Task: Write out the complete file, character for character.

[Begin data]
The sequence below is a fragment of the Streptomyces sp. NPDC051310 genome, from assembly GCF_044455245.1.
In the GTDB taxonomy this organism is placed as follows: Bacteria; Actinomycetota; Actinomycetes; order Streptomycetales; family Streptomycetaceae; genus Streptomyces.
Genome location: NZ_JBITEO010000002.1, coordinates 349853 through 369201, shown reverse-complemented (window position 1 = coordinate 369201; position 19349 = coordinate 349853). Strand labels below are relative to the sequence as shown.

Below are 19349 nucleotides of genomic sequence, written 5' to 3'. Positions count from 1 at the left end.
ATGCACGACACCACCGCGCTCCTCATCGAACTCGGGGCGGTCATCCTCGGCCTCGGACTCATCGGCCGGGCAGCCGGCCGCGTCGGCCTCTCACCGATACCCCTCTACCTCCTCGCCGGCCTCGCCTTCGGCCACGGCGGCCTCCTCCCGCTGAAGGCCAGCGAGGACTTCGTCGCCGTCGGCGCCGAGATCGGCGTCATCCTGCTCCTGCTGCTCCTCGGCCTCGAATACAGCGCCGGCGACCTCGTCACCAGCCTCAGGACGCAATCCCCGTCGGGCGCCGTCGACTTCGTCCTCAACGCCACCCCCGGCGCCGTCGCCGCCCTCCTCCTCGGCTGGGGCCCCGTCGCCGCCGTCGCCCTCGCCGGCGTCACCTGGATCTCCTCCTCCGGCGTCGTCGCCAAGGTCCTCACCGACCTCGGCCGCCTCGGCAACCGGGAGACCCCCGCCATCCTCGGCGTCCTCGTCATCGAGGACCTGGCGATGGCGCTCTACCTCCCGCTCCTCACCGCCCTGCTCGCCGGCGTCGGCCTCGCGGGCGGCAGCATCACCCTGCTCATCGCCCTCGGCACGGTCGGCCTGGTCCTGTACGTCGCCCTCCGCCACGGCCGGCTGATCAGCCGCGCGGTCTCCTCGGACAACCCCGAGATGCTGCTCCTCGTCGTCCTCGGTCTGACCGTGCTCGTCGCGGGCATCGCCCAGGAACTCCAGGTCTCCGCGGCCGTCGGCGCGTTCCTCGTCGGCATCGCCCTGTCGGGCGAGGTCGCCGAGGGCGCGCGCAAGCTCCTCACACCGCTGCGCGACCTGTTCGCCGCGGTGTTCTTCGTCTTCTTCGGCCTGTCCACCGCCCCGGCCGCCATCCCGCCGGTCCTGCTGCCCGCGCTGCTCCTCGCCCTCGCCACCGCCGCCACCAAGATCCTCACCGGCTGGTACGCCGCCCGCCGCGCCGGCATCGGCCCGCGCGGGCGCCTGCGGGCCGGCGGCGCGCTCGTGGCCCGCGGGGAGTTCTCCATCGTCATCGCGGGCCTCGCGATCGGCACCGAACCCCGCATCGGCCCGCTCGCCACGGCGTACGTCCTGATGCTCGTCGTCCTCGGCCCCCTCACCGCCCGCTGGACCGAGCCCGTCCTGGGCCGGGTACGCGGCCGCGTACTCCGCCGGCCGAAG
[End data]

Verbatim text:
The sequence below is a fragment of the Streptomyces sp. NPDC051310 genome, from assembly GCF_044455245.1.
In the GTDB taxonomy this organism is placed as follows: Bacteria; Actinomycetota; Actinomycetes; order Streptomycetales; family Streptomycetaceae; genus Streptomyces.
Genome location: NZ_JBITEO010000002.1, coordinates 349853 through 369201, shown reverse-complemented (window position 1 = coordinate 369201; position 19349 = coordinate 349853). Strand labels below are relative to the sequence as shown.

Below are 19349 nucleotides of genomic sequence, written 5' to 3'. Positions count from 1 at the left end.
ATGCACGACACCACCGCGCTCCTCATCGAACTCGGGGCGGTCATCCTCGGCCTCGGACTCATCGGCCGGGCAGCCGGCCGCGTCGGCCTCTCACCGATACCCCTCTACCTCCTCGCCGGCCTCGCCTTCGGCCACGGCGGCCTCCTCCCGCTGAAGGCCAGCGAGGACTTCGTCGCCGTCGGCGCCGAGATCGGCGTCATCCTGCTCCTGCTGCTCCTCGGCCTCGAATACAGCGCCGGCGACCTCGTCACCAGCCTCAGGACGCAATCCCCGTCGGGCGCCGTCGACTTCGTCCTCAACGCCACCCCCGGCGCCGTCGCCGCCCTCCTCCTCGGCTGGGGCCCCGTCGCCGCCGTCGCCCTCGCCGGCGTCACCTGGATCTCCTCCTCCGGCGTCGTCGCCAAGGTCCTCACCGACCTCGGCCGCCTCGGCAACCGGGAGACCCCCGCCATCCTCGGCGTCCTCGTCATCGAGGACCTGGCGATGGCGCTCTACCTCCCGCTCCTCACCGCCCTGCTCGCCGGCGTCGGCCTCGCGGGCGGCAGCATCACCCTGCTCATCGCCCTCGGCACGGTCGGCCTGGTCCTGTACGTCGCCCTCCGCCACGGCCGGCTGATCAGCCGCGCGGTCTCCTCGGACAACCCCGAGATGCTGCTCCTCGTCGTCCTCGGTCTGACCGTGCTCGTCGCGGGCATCGCCCAGGAACTCCAGGTCTCCGCGGCCGTCGGCGCGTTCCTCGTCGGCATCGCCCTGTCGGGCGAGGTCGCCGAGGGCGCGCGCAAGCTCCTCACACCGCTGCGCGACCTGTTCGCCGCGGTGTTCTTCGTCTTCTTCGGCCTGTCCACCGCCCCGGCCGCCATCCCGCCGGTCCTGCTGCCCGCGCTGCTCCTCGCCCTCGCCACCGCCGCCACCAAGATCCTCACCGGCTGGTACGCCGCCCGCCGCGCCGGCATCGGCCCGCGCGGGCGCCTGCGGGCCGGCGGCGCGCTCGTGGCCCGCGGGGAGTTCTCCATCGTCATCGCGGGCCTCGCGATCGGCACCGAACCCCGCATCGGCCCGCTCGCCACGGCGTACGTCCTGATGCTCGTCGTCCTCGGCCCCCTCACCGCCCGCTGGACCGAGCCCGTCCTGGGCCGGGTACGCGGCCGCGTACTCCGCCGGCCGAAG